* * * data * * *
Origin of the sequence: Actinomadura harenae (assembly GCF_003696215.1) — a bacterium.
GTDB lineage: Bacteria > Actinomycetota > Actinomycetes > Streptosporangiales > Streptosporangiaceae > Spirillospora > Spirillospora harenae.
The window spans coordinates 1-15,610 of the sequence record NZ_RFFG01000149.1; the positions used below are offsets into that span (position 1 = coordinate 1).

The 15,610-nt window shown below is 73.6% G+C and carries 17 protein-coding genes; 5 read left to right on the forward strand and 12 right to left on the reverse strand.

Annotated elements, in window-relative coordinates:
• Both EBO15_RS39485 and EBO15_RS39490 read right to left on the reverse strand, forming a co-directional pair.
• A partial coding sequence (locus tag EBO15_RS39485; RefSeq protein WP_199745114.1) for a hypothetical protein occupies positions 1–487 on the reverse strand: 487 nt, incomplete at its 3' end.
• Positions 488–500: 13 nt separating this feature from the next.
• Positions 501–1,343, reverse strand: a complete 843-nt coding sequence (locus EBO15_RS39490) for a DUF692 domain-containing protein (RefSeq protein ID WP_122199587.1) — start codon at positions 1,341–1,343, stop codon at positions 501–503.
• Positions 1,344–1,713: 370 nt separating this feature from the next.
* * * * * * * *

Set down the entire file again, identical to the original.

Origin of the sequence: Actinomadura harenae (assembly GCF_003696215.1) — a bacterium.
GTDB lineage: Bacteria > Actinomycetota > Actinomycetes > Streptosporangiales > Streptosporangiaceae > Spirillospora > Spirillospora harenae.
The window spans coordinates 1-15,610 of the sequence record NZ_RFFG01000149.1; the positions used below are offsets into that span (position 1 = coordinate 1).

The 15,610-nt window shown below is 73.6% G+C and carries 17 protein-coding genes; 5 read left to right on the forward strand and 12 right to left on the reverse strand.

Annotated elements, in window-relative coordinates:
• Both EBO15_RS39485 and EBO15_RS39490 read right to left on the reverse strand, forming a co-directional pair.
• A partial coding sequence (locus tag EBO15_RS39485; RefSeq protein WP_199745114.1) for a hypothetical protein occupies positions 1–487 on the reverse strand: 487 nt, incomplete at its 3' end.
• Positions 488–500: 13 nt separating this feature from the next.
• Positions 501–1,343, reverse strand: a complete 843-nt coding sequence (locus EBO15_RS39490) for a DUF692 domain-containing protein (RefSeq protein ID WP_122199587.1) — start codon at positions 1,341–1,343, stop codon at positions 501–503.
• Positions 1,344–1,713: 370 nt separating this feature from the next.